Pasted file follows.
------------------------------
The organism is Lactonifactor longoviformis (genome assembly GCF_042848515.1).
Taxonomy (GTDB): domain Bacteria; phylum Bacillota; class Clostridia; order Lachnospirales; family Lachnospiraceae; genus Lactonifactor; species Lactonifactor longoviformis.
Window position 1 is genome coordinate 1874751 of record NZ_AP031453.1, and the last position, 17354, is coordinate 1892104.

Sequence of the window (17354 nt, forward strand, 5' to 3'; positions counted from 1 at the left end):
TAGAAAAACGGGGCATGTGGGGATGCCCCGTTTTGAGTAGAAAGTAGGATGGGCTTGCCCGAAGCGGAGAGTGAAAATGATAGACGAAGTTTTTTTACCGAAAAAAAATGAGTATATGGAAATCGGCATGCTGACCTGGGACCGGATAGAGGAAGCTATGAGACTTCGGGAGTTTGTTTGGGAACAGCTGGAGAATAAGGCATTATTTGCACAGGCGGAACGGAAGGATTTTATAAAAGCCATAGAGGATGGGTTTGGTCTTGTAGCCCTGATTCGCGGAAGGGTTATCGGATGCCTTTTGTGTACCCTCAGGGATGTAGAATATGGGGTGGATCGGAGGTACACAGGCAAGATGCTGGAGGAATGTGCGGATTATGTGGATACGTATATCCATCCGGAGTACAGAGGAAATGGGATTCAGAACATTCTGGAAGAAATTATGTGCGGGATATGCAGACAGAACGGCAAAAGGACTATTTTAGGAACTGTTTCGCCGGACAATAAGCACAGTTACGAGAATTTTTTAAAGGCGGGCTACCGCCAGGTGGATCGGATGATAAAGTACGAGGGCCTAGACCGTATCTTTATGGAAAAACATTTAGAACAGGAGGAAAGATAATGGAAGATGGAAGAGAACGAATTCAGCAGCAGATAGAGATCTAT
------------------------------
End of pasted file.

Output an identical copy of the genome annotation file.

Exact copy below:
The organism is Lactonifactor longoviformis (genome assembly GCF_042848515.1).
Taxonomy (GTDB): domain Bacteria; phylum Bacillota; class Clostridia; order Lachnospirales; family Lachnospiraceae; genus Lactonifactor; species Lactonifactor longoviformis.
Window position 1 is genome coordinate 1874751 of record NZ_AP031453.1, and the last position, 17354, is coordinate 1892104.

Sequence of the window (17354 nt, forward strand, 5' to 3'; positions counted from 1 at the left end):
TAGAAAAACGGGGCATGTGGGGATGCCCCGTTTTGAGTAGAAAGTAGGATGGGCTTGCCCGAAGCGGAGAGTGAAAATGATAGACGAAGTTTTTTTACCGAAAAAAAATGAGTATATGGAAATCGGCATGCTGACCTGGGACCGGATAGAGGAAGCTATGAGACTTCGGGAGTTTGTTTGGGAACAGCTGGAGAATAAGGCATTATTTGCACAGGCGGAACGGAAGGATTTTATAAAAGCCATAGAGGATGGGTTTGGTCTTGTAGCCCTGATTCGCGGAAGGGTTATCGGATGCCTTTTGTGTACCCTCAGGGATGTAGAATATGGGGTGGATCGGAGGTACACAGGCAAGATGCTGGAGGAATGTGCGGATTATGTGGATACGTATATCCATCCGGAGTACAGAGGAAATGGGATTCAGAACATTCTGGAAGAAATTATGTGCGGGATATGCAGACAGAACGGCAAAAGGACTATTTTAGGAACTGTTTCGCCGGACAATAAGCACAGTTACGAGAATTTTTTAAAGGCGGGCTACCGCCAGGTGGATCGGATGATAAAGTACGAGGGCCTAGACCGTATCTTTATGGAAAAACATTTAGAACAGGAGGAAAGATAATGGAAGATGGAAGAGAACGAATTCAGCAGCAGATAGAGATCTAT